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9/11: The World Speaks

In commemoration of the sixteenth anniversary of September 11th, the Furman University Libraries are highlighting the eBook, 9/11: The World SpeaksMore than four million people from across the United States and around the world have come through the galleries of the 9/11 Tribute Museum, formerly known as the Tribute WTC Visitor Center. A project of the September 11th Families’ Association, a 501(c)3 nonprofit, the museum began serving the public in 2006. Many of these visitors have written their poignant reflections about the impact of September 11th on visitor cards that are collected in the Museum’s final gallery.

For the first time ever, the book 9/11: The World Speaks brings together a choice selection of these visitor cards, many of which talk about the inspiration people find in the outpouring of humanity in response to September 11th. In seeing the selflessness of first responders and ordinary citizens who rushed to help strangers and friends on that day, and in the many months of recovery that followed, adults and young people write that they have been inspired to help others in their communities and around the world.

About the Author:  Lee Ielpi is a native of Great Neck, New York. Lee spent his career as a firefighter with the New York City Fire Department serving as a member of Rescue 2. Since losing his son Jonathan Lee Ielpi, Squad 288, FDNY, at the World Trade Center, Lee has dedicated himself to responding to the attacks on the World Trade Center with an eye towards making tomorrow a better day. He joined with the September 11th Families’ Association in November 2001 to represent the interests of the 9/11 community. In 2004, Lee along with Jennifer Adams co-founded the Tribute WTC Visitor Center.

Discovery by Design

Chrissy Hicks ’20 with Medieval music manuscripts in Furman Special Collections and Archives.

As Chrissy Hicks ’20 clicked play on her laptop, music that has not been heard for centuries filled the quiet study area in Furman’s Special Collections. The product of ten weeks of meticulous study and transcription, Hicks brought these original Medieval music manuscripts back to life.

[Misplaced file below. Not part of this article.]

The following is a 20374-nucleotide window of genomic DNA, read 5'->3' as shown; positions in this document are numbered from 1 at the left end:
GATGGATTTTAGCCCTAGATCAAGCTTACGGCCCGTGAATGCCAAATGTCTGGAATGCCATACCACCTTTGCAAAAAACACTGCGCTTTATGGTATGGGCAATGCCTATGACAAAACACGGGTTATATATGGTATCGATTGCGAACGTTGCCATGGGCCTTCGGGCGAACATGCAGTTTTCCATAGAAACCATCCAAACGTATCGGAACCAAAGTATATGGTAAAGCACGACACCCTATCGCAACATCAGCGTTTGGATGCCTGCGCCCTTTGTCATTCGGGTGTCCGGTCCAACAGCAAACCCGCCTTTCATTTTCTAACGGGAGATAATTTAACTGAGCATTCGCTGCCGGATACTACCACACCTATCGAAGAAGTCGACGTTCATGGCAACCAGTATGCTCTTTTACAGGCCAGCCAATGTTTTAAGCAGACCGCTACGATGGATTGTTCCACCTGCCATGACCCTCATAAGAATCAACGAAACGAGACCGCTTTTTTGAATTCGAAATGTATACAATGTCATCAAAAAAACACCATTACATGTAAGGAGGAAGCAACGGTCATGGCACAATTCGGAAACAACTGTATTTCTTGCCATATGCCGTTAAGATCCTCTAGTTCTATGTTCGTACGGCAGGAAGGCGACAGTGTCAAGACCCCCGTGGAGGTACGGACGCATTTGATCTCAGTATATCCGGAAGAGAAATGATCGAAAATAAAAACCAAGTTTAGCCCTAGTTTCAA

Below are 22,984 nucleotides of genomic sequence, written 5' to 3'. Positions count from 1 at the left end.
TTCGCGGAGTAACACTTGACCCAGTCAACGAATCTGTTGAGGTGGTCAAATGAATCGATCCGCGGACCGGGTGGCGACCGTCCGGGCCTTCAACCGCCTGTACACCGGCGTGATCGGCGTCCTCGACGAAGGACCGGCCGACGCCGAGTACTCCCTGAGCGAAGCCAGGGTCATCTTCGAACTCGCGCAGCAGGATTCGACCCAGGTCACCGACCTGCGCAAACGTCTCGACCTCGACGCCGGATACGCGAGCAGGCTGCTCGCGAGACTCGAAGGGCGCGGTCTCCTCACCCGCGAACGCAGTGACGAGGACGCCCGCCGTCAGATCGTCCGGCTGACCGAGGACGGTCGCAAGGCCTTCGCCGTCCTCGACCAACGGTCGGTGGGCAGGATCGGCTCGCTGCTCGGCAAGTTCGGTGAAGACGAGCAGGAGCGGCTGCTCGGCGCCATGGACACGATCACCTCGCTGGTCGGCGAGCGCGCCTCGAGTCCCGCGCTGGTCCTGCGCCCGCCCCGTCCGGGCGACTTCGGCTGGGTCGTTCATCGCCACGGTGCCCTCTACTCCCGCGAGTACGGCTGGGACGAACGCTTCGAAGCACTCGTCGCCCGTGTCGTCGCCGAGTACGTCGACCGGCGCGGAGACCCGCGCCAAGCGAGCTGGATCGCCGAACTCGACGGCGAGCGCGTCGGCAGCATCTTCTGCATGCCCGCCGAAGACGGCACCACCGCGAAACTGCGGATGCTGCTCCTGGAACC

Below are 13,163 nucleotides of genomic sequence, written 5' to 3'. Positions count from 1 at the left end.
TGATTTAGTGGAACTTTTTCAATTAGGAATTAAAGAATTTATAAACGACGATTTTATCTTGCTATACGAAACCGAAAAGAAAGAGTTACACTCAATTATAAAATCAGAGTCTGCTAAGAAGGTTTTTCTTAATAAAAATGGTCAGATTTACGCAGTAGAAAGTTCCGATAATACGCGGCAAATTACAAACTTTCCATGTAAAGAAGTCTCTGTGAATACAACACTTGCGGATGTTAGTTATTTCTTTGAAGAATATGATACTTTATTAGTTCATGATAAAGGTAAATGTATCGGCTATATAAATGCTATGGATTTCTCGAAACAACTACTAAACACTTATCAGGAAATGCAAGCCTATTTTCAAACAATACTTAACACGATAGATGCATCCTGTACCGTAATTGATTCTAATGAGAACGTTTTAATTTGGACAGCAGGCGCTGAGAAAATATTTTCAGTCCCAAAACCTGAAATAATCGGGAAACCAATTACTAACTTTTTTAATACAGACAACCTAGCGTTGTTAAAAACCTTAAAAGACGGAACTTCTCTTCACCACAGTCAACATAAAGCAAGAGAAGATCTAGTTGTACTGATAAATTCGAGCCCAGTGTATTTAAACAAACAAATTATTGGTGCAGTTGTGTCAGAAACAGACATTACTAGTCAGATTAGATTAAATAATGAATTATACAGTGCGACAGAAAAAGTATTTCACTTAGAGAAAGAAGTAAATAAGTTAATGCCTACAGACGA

Her project is part of the Special Collections and Archives Research and Creative Fellowships established this year with a gift from Furman alumna and retired librarian Carolyn Warden ’67 and her husband and retired chemistry professor Joseph Warden ’68.

Finding new things in remnants of the past is exactly what another summer fellow Emory Conetta ’18 set out to do. A studio art and art history double major, Conetta became interested in embroidery and its place in women’s history. She imagined how embroidery, as the medium for her senior show, could present the evolution of women’s issues in an unexpected way. When she found out about the opportunity in Special Collections, she began working with her faculty sponsor and mentor Sarah Archino, assistant professor of art, to develop a research topic.

Emory Conetta ’18 explored scrapbooks and yearbooks from Greenville Woman’s College students.

She pitched the idea to Special Collections Librarian & University Archivist Jeffrey Makala, and he suggested an exploration of the scrapbooks created by students of the Greenville Woman’s College in the early 20th century, the golden age of scrap booking for college students.

Read more about the journey of one of our Special Collections and Archives Research and Creative Fellows.

Hurricane Irma Impacts PASCAL Service

PASCAL Delivers Service Will Be Suspended Beginning Friday, September 8 at Noon Due to Hurricane Irma

Due to the anticipated impact of Hurricane Irma on member libraries around the state, PASCAL Delivers requesting will be temporarily suspended at noon on Friday, September 8 and will remain suspended through Monday, September 11. Courier service for the entire state will be suspended on Monday September 11 due to the anticipated impact of the hurricane.